As a young idealistic student at Saint Charles Secondary School in the 1970's, I always thought the end of the world as we know it, will come about at the hands of human beings waging catastrophic wars to annihilate each other and in the process ensue the complete destruction of planet earth.
The First and Second World Wars which killed millions and which saw the deployment of nuclear weapons against a frightened Japanese population and various other regional wars in between were windows into how destructive humans can be.
The wars invariably taught us all useful lessons about how easily a few mentally unstable men can manipulate the world and bring it close to a fiery end.
For centuries, various brands of religion continuously taught and preached that our creator, God, Allah, will destroy his own handiwork, perhaps more out of anger and a fierce desire to teach the sinful and incorrigible among us an important lesson.
I beg to differ. I think it is just incomprehensible that an all loving God, Allah, Jahweh, will be so depraved and mean as to ingloriously terminate creatures he put on planet earth. Instead, it is we humans with our complete disregard for the things God has bestowed on us who will bring about our own end.
All along, outside of devastating military wars that I ignorantly thought will destroy our earth, I couldn’t place a finger on anything else, or any other factor that could do us in, that is, until the world started talking about climate change.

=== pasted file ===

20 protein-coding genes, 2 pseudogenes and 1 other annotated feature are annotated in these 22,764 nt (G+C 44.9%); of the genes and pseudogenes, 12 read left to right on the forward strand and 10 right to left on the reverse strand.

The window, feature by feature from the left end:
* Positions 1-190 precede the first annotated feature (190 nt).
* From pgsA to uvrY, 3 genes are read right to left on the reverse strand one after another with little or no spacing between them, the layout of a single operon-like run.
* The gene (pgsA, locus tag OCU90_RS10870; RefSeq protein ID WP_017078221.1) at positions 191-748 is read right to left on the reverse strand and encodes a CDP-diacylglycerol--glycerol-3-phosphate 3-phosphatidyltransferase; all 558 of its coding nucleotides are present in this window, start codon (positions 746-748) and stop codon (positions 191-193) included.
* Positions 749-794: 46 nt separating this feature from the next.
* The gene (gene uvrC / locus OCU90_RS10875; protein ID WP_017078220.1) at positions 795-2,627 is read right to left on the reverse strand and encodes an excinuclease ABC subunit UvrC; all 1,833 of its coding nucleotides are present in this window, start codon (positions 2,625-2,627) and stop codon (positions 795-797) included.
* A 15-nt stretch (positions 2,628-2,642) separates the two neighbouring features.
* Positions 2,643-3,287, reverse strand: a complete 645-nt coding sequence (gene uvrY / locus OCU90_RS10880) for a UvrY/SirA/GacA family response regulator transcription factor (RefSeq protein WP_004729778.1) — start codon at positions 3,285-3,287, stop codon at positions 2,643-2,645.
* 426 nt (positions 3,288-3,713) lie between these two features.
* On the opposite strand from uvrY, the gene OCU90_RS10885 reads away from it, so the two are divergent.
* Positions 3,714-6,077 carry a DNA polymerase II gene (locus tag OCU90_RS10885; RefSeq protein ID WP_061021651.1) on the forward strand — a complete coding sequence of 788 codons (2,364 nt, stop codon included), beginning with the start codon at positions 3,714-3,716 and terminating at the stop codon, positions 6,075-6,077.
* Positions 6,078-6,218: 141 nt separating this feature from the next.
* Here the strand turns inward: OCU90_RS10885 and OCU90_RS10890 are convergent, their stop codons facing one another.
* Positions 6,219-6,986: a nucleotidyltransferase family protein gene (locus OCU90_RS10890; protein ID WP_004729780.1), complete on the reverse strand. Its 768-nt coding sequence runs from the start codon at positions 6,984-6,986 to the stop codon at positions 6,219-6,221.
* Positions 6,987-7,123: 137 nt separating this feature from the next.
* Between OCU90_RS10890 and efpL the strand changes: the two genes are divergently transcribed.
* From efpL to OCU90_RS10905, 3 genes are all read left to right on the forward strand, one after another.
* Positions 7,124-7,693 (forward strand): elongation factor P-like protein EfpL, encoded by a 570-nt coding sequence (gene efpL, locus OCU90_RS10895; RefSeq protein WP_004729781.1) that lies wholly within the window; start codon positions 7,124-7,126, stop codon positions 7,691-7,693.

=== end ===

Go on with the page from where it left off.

In the 70s, climate change was not even in the public lexicon. Indeed, it was neither a household word nor a concept that many thought would seriously pose an existential threat to our home, planet earth. Until now.
At the pain of sounding repetitive and boring, let me say for the umpteenth time that climate change is real and is fast wreaking havoc on our planet.
And to highlight the threats, last week, the United States government came out with a terrifying report that said among other things that the “global average temperature is much higher and is rising rapidly than anything modern civilization has experienced and that human beings are living with the warmest temperature in the modern world.”
As if that was not enough scare, the report added that health, heat, flooding and food production will be drastically impacted by climate change. The report concluded that there is no convincing alternative explanation for the changing climate other than human activities.
Though the report is United States specific, that is to say it is entirely about America, it can still be extrapolated to other regions of the world. The effects of climate change will be felt all over and not just in the United States where the report was generated.
For those of us who live in the poorest parts of the world, Africa, especially, it is important that we not view climate change with the skepticism shown by those in the West. They have the resources to fight climate change. We don’t.
All of which means that we must all, as inhabitants of this planet, in our own backyard, do our very best to contain or at best minimize the destruction that is eminent, if anything at all, for our children, grandchildren and those who will come after them. A healthy and vibrant earth will be a good inheritance we can leave behind.
Let me end today’s commentary with a quote from a Guardian newspaper writer: “Climate breakdown could be rapid and unpredictable. We can no longer tinker around the edges and hope minor changes will avert collapse.”